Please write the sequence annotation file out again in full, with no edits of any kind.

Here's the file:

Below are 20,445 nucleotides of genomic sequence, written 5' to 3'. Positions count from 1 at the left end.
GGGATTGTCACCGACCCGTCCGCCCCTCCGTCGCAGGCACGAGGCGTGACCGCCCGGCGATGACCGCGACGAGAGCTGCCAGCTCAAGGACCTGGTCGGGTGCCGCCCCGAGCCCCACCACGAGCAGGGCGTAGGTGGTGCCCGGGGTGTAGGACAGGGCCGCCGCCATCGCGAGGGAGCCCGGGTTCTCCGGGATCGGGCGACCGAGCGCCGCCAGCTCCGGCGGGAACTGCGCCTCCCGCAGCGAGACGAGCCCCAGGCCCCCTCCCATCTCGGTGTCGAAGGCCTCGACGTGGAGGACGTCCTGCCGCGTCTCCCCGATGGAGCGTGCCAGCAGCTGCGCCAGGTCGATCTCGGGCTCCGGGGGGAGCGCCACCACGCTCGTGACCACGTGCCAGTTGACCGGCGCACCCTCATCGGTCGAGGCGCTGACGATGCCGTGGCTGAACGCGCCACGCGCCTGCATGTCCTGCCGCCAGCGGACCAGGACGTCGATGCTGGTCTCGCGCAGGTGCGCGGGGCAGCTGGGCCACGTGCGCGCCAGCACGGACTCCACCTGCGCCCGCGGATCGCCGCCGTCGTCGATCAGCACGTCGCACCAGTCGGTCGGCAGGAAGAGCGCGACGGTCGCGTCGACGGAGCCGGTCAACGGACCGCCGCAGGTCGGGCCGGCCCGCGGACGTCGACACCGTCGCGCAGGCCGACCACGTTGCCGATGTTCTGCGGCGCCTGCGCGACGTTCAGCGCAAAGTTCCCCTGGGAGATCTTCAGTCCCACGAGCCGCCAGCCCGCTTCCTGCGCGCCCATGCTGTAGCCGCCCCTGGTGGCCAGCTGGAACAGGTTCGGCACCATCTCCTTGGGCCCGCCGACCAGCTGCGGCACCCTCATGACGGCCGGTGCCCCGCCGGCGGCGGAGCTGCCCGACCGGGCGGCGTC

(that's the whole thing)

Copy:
Below are 20,445 nucleotides of genomic sequence, written 5' to 3'. Positions count from 1 at the left end.
GGGATTGTCACCGACCCGTCCGCCCCTCCGTCGCAGGCACGAGGCGTGACCGCCCGGCGATGACCGCGACGAGAGCTGCCAGCTCAAGGACCTGGTCGGGTGCCGCCCCGAGCCCCACCACGAGCAGGGCGTAGGTGGTGCCCGGGGTGTAGGACAGGGCCGCCGCCATCGCGAGGGAGCCCGGGTTCTCCGGGATCGGGCGACCGAGCGCCGCCAGCTCCGGCGGGAACTGCGCCTCCCGCAGCGAGACGAGCCCCAGGCCCCCTCCCATCTCGGTGTCGAAGGCCTCGACGTGGAGGACGTCCTGCCGCGTCTCCCCGATGGAGCGTGCCAGCAGCTGCGCCAGGTCGATCTCGGGCTCCGGGGGGAGCGCCACCACGCTCGTGACCACGTGCCAGTTGACCGGCGCACCCTCATCGGTCGAGGCGCTGACGATGCCGTGGCTGAACGCGCCACGCGCCTGCATGTCCTGCCGCCAGCGGACCAGGACGTCGATGCTGGTCTCGCGCAGGTGCGCGGGGCAGCTGGGCCACGTGCGCGCCAGCACGGACTCCACCTGCGCCCGCGGATCGCCGCCGTCGTCGATCAGCACGTCGCACCAGTCGGTCGGCAGGAAGAGCGCGACGGTCGCGTCGACGGAGCCGGTCAACGGACCGCCGCAGGTCGGGCCGGCCCGCGGACGTCGACACCGTCGCGCAGGCCGACCACGTTGCCGATGTTCTGCGGCGCCTGCGCGACGTTCAGCGCAAAGTTCCCCTGGGAGATCTTCAGTCCCACGAGCCGCCAGCCCGCTTCCTGCGCGCCCATGCTGTAGCCGCCCCTGGTGGCCAGCTGGAACAGGTTCGGCACCATCTCCTTGGGCCCGCCGACCAGCTGCGGCACCCTCATGACGGCCGGTGCCCCGCCGGCGGCGGAGCTGCCCGACCGGGCGGCGTC